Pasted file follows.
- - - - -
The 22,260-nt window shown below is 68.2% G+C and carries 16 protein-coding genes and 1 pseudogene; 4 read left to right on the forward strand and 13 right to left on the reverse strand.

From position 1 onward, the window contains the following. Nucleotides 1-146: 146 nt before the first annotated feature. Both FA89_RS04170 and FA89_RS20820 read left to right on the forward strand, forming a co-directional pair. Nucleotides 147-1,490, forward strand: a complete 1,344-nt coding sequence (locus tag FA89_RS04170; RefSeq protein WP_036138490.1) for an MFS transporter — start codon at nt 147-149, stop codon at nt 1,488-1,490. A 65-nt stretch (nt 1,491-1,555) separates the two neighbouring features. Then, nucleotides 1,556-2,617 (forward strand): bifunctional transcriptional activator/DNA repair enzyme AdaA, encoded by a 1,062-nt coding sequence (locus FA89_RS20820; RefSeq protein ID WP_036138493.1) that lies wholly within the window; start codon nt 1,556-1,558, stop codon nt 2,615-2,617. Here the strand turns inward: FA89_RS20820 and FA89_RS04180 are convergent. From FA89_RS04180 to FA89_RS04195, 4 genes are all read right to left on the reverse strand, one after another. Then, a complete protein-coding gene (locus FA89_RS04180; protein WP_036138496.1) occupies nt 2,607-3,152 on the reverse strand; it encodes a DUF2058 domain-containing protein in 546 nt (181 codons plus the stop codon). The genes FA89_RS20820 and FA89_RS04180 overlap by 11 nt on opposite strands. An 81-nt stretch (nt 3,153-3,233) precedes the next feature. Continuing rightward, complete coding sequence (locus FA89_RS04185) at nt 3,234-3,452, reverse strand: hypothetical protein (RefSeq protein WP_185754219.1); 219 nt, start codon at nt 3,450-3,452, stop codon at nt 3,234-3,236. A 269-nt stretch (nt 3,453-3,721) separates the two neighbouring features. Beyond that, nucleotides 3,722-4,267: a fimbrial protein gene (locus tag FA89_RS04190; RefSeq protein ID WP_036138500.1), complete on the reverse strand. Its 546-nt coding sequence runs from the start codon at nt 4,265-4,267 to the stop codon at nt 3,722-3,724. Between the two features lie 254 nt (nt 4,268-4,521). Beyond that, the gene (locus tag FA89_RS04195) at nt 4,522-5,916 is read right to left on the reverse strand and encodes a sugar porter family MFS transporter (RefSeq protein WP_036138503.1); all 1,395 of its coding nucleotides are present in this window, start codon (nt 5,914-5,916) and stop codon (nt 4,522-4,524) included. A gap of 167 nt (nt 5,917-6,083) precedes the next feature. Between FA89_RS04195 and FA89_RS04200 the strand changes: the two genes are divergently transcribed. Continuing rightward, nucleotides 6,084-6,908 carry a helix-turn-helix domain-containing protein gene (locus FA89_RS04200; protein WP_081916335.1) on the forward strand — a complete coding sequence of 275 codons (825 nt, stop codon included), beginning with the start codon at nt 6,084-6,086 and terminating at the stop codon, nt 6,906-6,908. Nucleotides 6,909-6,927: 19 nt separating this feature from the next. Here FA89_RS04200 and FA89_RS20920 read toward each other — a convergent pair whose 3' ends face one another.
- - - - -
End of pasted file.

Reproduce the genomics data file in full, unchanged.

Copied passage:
The 22,260-nt window shown below is 68.2% G+C and carries 16 protein-coding genes and 1 pseudogene; 4 read left to right on the forward strand and 13 right to left on the reverse strand.

From position 1 onward, the window contains the following. Nucleotides 1-146: 146 nt before the first annotated feature. Both FA89_RS04170 and FA89_RS20820 read left to right on the forward strand, forming a co-directional pair. Nucleotides 147-1,490, forward strand: a complete 1,344-nt coding sequence (locus tag FA89_RS04170; RefSeq protein WP_036138490.1) for an MFS transporter — start codon at nt 147-149, stop codon at nt 1,488-1,490. A 65-nt stretch (nt 1,491-1,555) separates the two neighbouring features. Then, nucleotides 1,556-2,617 (forward strand): bifunctional transcriptional activator/DNA repair enzyme AdaA, encoded by a 1,062-nt coding sequence (locus FA89_RS20820; RefSeq protein ID WP_036138493.1) that lies wholly within the window; start codon nt 1,556-1,558, stop codon nt 2,615-2,617. Here the strand turns inward: FA89_RS20820 and FA89_RS04180 are convergent. From FA89_RS04180 to FA89_RS04195, 4 genes are all read right to left on the reverse strand, one after another. Then, a complete protein-coding gene (locus FA89_RS04180; protein WP_036138496.1) occupies nt 2,607-3,152 on the reverse strand; it encodes a DUF2058 domain-containing protein in 546 nt (181 codons plus the stop codon). The genes FA89_RS20820 and FA89_RS04180 overlap by 11 nt on opposite strands. An 81-nt stretch (nt 3,153-3,233) precedes the next feature. Continuing rightward, complete coding sequence (locus FA89_RS04185) at nt 3,234-3,452, reverse strand: hypothetical protein (RefSeq protein WP_185754219.1); 219 nt, start codon at nt 3,450-3,452, stop codon at nt 3,234-3,236. A 269-nt stretch (nt 3,453-3,721) separates the two neighbouring features. Beyond that, nucleotides 3,722-4,267: a fimbrial protein gene (locus tag FA89_RS04190; RefSeq protein ID WP_036138500.1), complete on the reverse strand. Its 546-nt coding sequence runs from the start codon at nt 4,265-4,267 to the stop codon at nt 3,722-3,724. Between the two features lie 254 nt (nt 4,268-4,521). Beyond that, the gene (locus tag FA89_RS04195) at nt 4,522-5,916 is read right to left on the reverse strand and encodes a sugar porter family MFS transporter (RefSeq protein WP_036138503.1); all 1,395 of its coding nucleotides are present in this window, start codon (nt 5,914-5,916) and stop codon (nt 4,522-4,524) included. A gap of 167 nt (nt 5,917-6,083) precedes the next feature. Between FA89_RS04195 and FA89_RS04200 the strand changes: the two genes are divergently transcribed. Continuing rightward, nucleotides 6,084-6,908 carry a helix-turn-helix domain-containing protein gene (locus FA89_RS04200; protein WP_081916335.1) on the forward strand — a complete coding sequence of 275 codons (825 nt, stop codon included), beginning with the start codon at nt 6,084-6,086 and terminating at the stop codon, nt 6,906-6,908. Nucleotides 6,909-6,927: 19 nt separating this feature from the next. Here FA89_RS04200 and FA89_RS20920 read toward each other — a convergent pair whose 3' ends face one another.